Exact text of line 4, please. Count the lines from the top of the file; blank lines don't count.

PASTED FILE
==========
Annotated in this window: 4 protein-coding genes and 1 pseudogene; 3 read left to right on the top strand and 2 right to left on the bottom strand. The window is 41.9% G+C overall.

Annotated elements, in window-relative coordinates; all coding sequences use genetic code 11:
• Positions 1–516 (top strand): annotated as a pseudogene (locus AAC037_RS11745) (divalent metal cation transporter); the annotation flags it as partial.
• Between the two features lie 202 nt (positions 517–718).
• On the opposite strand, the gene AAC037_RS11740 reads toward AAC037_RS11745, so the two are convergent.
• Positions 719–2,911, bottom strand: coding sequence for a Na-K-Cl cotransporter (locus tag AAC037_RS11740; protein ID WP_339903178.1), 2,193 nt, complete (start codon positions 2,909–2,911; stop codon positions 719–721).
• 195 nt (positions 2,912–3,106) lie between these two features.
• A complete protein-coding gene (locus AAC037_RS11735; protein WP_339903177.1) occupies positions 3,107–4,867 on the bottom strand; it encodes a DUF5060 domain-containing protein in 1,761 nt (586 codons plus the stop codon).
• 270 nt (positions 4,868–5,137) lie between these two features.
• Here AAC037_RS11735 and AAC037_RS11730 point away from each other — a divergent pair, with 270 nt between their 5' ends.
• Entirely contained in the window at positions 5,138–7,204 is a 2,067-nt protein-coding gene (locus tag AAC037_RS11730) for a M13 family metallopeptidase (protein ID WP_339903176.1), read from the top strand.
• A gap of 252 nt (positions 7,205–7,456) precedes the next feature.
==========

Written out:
• Between the two features lie 202 nt (positions 517–718).